[01:02:16] Like I bought an inexpensive treadmill so I could get some exercise. So, Hey, not immediately after work, but not even so much for the exercise, but for just movement and use it to move my commute that way, or to find some other way of saying I am going to do something totally different. Right. And then also, honestly, unless.

[01:02:35] Reading up on something professionally on purpose. Like I'm a complete nerd. I'm always in some other world watching like a Marvel movie or star wars or something else, like really nerdy, really unrealistic and really fun. Yeah. That kind of healthy escapism. Right. People seem so disappointed in me when I'm like, no, I don't want to watch ordinary people or anything like that.

[01:02:58] That's too much like being [01:03:00] at work. Right. Yeah. One more socializing and being with people where we can talk about all kinds of things. Yeah. Yeah. Oh, that's great. And so Amy, where can we find you? Where can our listeners find you? I know you're in Chicago, but you know, physical location, but also social media location, all of that.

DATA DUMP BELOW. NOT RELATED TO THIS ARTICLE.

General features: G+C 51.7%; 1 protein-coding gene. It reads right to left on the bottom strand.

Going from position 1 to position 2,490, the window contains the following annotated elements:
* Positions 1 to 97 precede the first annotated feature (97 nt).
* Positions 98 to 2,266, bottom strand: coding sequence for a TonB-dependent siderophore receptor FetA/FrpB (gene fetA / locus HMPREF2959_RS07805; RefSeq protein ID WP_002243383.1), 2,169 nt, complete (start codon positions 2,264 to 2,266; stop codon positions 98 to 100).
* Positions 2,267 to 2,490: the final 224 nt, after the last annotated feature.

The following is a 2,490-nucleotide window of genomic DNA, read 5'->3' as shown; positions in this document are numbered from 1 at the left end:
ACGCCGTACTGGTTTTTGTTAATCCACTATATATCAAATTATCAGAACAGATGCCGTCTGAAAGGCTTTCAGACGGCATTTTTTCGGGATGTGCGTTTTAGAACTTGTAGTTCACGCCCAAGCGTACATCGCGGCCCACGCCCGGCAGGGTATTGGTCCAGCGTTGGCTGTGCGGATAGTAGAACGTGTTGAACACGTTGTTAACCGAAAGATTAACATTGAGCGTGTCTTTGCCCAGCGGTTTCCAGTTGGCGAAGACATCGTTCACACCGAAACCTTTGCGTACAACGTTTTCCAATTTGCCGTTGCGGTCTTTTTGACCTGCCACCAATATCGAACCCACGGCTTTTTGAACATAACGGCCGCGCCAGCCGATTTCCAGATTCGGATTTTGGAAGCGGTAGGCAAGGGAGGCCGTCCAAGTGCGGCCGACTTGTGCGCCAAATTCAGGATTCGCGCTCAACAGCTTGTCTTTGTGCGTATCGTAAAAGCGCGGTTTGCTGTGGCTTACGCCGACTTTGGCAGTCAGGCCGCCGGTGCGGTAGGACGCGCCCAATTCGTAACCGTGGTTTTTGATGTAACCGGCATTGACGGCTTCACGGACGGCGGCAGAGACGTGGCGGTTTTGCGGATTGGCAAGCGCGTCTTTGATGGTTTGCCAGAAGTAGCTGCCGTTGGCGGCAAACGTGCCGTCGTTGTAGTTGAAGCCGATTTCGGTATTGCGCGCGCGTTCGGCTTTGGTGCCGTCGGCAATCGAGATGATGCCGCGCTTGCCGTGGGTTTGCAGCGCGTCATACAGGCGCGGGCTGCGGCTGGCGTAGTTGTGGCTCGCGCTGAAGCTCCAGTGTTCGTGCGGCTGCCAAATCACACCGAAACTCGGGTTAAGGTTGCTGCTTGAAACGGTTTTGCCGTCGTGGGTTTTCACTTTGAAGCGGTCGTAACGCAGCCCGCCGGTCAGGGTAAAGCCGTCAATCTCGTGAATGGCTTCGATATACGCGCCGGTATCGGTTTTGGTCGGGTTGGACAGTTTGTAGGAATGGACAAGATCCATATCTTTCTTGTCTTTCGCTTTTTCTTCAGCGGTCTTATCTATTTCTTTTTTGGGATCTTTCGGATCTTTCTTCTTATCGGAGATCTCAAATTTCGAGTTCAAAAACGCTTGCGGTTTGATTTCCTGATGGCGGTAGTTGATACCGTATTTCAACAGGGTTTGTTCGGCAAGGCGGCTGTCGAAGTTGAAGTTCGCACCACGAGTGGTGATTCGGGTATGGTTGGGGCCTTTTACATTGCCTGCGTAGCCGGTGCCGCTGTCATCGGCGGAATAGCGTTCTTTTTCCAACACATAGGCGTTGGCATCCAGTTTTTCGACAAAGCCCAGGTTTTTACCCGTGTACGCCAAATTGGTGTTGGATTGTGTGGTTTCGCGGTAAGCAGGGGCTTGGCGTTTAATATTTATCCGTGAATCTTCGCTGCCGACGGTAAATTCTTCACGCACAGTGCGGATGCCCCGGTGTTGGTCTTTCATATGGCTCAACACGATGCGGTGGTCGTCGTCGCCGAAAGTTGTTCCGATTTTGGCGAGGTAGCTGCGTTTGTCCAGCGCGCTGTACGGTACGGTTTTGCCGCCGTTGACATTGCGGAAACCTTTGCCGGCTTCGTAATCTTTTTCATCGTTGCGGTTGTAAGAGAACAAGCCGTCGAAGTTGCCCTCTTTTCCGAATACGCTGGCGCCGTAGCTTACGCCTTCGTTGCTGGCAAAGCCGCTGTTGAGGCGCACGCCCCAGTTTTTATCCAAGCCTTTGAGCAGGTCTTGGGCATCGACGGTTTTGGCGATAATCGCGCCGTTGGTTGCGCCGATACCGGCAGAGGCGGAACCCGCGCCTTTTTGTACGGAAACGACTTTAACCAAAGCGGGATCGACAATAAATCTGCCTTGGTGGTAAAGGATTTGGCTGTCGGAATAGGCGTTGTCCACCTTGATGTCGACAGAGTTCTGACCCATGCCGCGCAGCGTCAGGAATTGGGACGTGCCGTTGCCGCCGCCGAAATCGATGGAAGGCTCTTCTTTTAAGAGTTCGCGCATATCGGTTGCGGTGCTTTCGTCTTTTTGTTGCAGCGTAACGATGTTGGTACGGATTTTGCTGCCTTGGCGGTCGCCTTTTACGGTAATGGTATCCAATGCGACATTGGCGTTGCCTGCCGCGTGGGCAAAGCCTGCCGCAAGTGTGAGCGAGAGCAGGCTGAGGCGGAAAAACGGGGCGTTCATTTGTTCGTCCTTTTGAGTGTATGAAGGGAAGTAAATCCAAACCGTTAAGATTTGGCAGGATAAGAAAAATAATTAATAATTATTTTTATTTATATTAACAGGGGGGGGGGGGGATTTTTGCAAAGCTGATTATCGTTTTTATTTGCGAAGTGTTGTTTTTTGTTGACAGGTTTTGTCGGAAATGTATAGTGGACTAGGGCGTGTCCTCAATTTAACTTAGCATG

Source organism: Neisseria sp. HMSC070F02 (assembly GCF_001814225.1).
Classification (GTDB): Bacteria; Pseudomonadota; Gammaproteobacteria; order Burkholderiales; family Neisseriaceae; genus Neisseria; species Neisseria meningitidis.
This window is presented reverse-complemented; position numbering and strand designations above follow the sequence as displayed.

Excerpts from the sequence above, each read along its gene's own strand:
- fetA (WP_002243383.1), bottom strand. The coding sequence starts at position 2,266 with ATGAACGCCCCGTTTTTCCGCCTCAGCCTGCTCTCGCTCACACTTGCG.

[01:03:23] So, um, I work for a private practice called urban balance. Uh, my office is at, um, on north Michigan right now. I'm still only doing telehealth, but if things stay pretty chill here, I'm hoping to open up the office. Um, at least to people who want to be seen in person in may awesome at Twitter and Instagram, I'm at, it's like at our day therapy, AUD E O therapy it's Latin for, I dare just because it's, it takes such stone-cold nerve to start therapy.

[01:03:57] Like it's really scary too. [01:04:00] So, um, and then my website is www audio and that's where they find more about me as a therapist. So that's pretty much it. And then if you don't mind, if I click one more thing. Yes, please. Um, actually in 2020, wrote a book for mostly for the families of people with bipolar, and that was with, uh, colostomy.

[01:04:29] Um, had a great experience with them because they let me do stuff like add things in about diversity. In fact, they were actively encouraging it and asking for that. So although it's not the biggest focus of the book, there's things like, you know, stories of like how bipolar shows up differently in say somebody who's trans, uh, how people react to a manic episode differently.